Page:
The local authority shareholders in Dutch energy company Eneco have agreed to sell their stakes to a Japanese consortium made up of Mitsubishi Corporation and Chubu for €4.1bn.
The deal means the last Dutch energy firm in public hands is moving to the private sector, and that Rotterdam, with 32% of Eneco shares, will benefit to the tune of over €1.3bn.
‘The consortium has made the best offer for the shareholders and all other stakeholders of Eneco, including its employees, with the best terms and conditions including price and deal certainty,’ Eneco said in a statement.
‘Mitsubishi Corporation and Chubu are shareholders with a long-term horizon and are in full support of strengthening Eneco’s sustainable strategy.’
Eneco will remain headquartered in Rotterdam and its branding will remain intact, the statement said. The company will also become the European centre for all Mitsubishi Corporation’s energy-related activities.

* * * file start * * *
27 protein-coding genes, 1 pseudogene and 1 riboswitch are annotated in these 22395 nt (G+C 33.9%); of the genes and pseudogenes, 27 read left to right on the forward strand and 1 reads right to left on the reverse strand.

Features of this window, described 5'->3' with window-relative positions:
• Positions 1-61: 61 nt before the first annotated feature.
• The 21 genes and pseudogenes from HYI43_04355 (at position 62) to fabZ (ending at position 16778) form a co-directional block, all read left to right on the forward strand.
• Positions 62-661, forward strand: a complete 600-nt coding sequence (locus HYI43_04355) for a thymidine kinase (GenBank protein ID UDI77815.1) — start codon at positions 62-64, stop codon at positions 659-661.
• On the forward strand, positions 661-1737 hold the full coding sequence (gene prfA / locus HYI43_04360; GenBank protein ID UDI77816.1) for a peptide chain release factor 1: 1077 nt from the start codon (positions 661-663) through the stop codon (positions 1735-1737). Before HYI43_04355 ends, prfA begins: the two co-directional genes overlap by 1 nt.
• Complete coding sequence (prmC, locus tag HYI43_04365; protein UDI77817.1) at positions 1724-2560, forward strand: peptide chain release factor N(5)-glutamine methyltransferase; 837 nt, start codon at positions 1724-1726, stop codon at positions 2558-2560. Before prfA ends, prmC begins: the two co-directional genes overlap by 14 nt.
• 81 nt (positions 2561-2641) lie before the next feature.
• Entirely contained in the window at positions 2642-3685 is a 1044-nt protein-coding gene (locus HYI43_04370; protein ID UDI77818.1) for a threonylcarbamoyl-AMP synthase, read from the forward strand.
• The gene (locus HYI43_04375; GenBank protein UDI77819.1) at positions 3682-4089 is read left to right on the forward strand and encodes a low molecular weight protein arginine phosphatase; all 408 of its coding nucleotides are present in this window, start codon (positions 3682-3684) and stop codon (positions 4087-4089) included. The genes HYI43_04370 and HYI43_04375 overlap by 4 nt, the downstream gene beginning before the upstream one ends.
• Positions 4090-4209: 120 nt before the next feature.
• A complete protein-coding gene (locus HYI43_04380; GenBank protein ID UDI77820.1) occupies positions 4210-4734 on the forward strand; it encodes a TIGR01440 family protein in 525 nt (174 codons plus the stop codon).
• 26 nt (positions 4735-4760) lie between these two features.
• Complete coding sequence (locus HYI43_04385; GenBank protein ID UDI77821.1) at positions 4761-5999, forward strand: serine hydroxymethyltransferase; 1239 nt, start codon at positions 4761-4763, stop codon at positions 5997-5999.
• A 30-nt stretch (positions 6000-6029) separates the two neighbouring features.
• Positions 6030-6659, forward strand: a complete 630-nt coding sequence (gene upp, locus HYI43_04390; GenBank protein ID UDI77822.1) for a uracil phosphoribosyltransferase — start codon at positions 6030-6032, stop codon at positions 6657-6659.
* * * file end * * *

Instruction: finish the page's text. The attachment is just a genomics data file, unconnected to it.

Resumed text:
Mitsubishi Corporation has ‘great ambitions’ in the area of energy transition, and Chubu, the 3rd largest Japanese energy company with about 10.2 million retail customer contracts, focusses on non-fossil energy sources, the statement said.
Three other groups were known to be after Eneco – Rabobank and US private equity group KKR, a combination of pension fund PGGM and Shell, and investment company Macquarie Infrastructure.
The two other big Dutch energy firms, Nuon and Essent, were sold off years ago. Nuon was bought by Swedish state-owned company Vattenfall in 2009 for €10bn and Germany’s RWE bought Essent that same year for €8.3bn.